Like, create program, put assembler file (or any bootable file programming language), then "modify" assemble to run certain C# files.

Wow... that's... a plan... First of all, you assemble (or compile, if you want) the assembler file to create a program, not the other way around. You can also compile C code to create a bootable program. It's really not about the programming language that much, as long as the end result is native executable instructions (or binary code). Assembly, C, C++ and many other languages will produce such native code after being compiled (but not Java or C#).

And for the "run certain C# files"... that is something you have to forget completely. First of all, how are you gonna load that C# file? Remember, you don't have an OS running at that stage... i.e., the OS handles the file-system, so, no OS, no file-system, and no file-system, no files to load. And then, there is the obvious problem that in order to run a C# program, you need to start up .NET, and to start up .NET, you need Windows to be running.

That is really the core issue of writing such "bootable" code. What makes it hard is that you have nothing available to you, and I mean, nothing. You can read / write physical memory (RAM), you can read / write hardware registers, and tinker with a few things like that. But the bottom line is that anything you need, you must create from scratch, literally, from nothing. Which is what an operating system is, just a collection of things that were built up from scratch to allow applications to do useful stuff.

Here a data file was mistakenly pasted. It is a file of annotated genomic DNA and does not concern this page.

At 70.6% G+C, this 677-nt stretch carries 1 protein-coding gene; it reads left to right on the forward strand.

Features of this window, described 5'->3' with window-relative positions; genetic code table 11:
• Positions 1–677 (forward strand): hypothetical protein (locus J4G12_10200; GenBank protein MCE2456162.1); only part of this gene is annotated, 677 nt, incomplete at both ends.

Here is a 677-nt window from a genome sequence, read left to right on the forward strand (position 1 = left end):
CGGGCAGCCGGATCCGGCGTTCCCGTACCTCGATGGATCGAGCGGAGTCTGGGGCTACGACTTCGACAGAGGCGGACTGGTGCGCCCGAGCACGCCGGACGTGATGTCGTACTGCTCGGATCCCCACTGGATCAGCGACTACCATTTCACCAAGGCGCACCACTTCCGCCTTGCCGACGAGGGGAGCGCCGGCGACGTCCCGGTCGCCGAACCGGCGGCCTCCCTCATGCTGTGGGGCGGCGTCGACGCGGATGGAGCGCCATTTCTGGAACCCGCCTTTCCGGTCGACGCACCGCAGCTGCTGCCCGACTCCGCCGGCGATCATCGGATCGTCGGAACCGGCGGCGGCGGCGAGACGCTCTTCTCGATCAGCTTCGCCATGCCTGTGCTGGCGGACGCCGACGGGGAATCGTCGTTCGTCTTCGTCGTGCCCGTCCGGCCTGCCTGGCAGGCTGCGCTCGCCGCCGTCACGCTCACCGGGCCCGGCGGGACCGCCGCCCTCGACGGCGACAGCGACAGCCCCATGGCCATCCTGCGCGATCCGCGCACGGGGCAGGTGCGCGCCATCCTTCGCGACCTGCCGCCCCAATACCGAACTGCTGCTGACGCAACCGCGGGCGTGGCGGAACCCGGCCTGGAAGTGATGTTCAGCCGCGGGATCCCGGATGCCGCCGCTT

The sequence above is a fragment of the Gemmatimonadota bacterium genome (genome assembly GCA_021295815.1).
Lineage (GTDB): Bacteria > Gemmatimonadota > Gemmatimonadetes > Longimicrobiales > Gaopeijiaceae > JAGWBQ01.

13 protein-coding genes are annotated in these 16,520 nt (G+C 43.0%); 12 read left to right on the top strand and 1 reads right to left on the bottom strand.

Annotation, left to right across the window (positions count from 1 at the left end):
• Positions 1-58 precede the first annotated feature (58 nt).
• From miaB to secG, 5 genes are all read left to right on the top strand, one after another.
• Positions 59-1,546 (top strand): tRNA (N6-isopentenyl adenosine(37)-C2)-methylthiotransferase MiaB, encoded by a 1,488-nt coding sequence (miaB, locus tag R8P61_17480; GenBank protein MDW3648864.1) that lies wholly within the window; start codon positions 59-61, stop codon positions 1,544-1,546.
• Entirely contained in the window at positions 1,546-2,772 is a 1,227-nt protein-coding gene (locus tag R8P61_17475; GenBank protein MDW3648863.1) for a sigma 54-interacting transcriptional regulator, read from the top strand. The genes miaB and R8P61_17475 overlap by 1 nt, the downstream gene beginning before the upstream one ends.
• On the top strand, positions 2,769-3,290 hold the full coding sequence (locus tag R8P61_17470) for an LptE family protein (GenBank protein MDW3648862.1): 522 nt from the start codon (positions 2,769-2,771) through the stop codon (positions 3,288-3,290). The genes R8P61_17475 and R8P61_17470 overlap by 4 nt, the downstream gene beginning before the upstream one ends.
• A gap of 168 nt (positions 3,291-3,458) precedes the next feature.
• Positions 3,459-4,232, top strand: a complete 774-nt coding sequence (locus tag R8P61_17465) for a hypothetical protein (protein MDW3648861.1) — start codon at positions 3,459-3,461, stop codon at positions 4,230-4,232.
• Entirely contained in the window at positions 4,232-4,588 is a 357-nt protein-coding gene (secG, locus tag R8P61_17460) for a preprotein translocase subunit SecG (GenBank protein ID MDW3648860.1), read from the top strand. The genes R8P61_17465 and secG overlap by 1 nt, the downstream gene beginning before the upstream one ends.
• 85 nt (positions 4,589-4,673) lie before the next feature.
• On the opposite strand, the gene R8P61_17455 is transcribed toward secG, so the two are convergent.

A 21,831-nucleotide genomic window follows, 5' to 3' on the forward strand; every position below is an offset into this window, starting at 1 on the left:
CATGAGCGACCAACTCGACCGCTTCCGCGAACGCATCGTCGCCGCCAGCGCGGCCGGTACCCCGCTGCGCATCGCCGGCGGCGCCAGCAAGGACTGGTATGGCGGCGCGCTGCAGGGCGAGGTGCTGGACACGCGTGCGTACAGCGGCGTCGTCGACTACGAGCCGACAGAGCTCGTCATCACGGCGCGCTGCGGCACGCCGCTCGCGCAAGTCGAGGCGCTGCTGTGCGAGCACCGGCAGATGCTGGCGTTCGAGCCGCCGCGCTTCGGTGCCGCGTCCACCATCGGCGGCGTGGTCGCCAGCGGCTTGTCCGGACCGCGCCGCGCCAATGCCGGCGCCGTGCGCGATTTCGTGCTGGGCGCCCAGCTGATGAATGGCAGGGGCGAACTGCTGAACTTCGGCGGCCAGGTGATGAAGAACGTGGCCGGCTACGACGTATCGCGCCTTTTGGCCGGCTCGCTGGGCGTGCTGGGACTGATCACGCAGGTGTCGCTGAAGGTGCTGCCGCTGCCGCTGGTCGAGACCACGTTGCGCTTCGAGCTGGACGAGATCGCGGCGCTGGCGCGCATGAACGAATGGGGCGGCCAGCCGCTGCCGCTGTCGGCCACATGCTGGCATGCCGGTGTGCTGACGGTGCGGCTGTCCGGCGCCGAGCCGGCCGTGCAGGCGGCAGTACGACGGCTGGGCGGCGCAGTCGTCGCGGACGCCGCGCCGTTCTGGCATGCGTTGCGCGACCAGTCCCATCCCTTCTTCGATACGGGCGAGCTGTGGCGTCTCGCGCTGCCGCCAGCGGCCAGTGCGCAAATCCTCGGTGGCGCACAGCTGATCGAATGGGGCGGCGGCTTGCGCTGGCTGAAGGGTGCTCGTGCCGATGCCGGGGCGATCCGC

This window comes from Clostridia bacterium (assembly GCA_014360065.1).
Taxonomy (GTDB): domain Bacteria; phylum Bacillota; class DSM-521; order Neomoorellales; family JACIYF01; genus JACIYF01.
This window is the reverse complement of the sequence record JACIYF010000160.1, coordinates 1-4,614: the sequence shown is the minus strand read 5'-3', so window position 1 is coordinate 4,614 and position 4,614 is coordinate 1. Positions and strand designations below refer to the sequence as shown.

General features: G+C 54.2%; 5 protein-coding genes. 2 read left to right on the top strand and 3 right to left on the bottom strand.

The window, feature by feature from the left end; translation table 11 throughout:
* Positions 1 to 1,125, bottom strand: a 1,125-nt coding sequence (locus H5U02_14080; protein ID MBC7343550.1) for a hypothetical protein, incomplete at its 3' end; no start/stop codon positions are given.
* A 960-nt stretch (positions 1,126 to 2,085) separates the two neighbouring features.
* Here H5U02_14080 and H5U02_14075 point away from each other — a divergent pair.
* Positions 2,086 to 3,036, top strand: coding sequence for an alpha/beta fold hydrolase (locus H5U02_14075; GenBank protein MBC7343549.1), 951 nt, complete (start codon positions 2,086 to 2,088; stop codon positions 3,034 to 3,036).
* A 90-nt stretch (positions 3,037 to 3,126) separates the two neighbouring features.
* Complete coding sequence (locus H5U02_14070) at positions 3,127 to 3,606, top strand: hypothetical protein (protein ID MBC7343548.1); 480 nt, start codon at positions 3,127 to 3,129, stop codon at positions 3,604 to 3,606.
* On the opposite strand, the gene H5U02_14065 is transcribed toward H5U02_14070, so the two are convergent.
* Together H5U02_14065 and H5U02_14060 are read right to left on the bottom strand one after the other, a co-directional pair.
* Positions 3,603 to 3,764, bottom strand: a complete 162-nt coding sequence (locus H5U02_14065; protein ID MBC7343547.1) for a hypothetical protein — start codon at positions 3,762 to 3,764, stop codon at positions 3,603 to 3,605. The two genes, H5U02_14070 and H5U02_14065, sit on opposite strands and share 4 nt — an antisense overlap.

"How do I know how frame should look like?"

And even if you know how it should look like, how are you going to draw it on the screen? With no graphics driver running.

"How do I read memory if there's no OS supporting it"

That's the easy part. The hard part is making sure you don't mess up, because there is no OS protecting you by making sure you can't read / write physical addresses (only in virtual address space), and making sure you don't overwrite code with data, or vice versa.

Oh, and how do you allocate memory without the existence of functions like malloc or new?

I just want to make program, be able to actually boot it, like outragously close to hardware, then be proud and play boss amongst my class mates.

There's nothing wrong with having a little fun, and playing around with this stuff. But I would suggest that you start with something. Look at some of the programs that are self-starting, and play around with those. For instance, you could play around with the source code for Grub, which is a popular Linux boot-loader. It's a bootable program that show a menu, has a basic command-line interpreter, and can boot an operating system. You could have plenty of fun modifying that code to make it do whatever you want upon booting up, like printing "All your base are belong to us".

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Assembly, C, C++ and many other languages will produce such native code after being compiled (but not Java or C#).

[...] and then Mike drove gigantic monster truck through Rik's hopes. Over and over again. The End
Here's the flaw, I'M LEARNING C# and you say that you can't...

like printing "All your base are belong to us".

Hehehehehe.

Okay, so I, look for a bootable program modify crap outta it and then, try to manage to get it to work.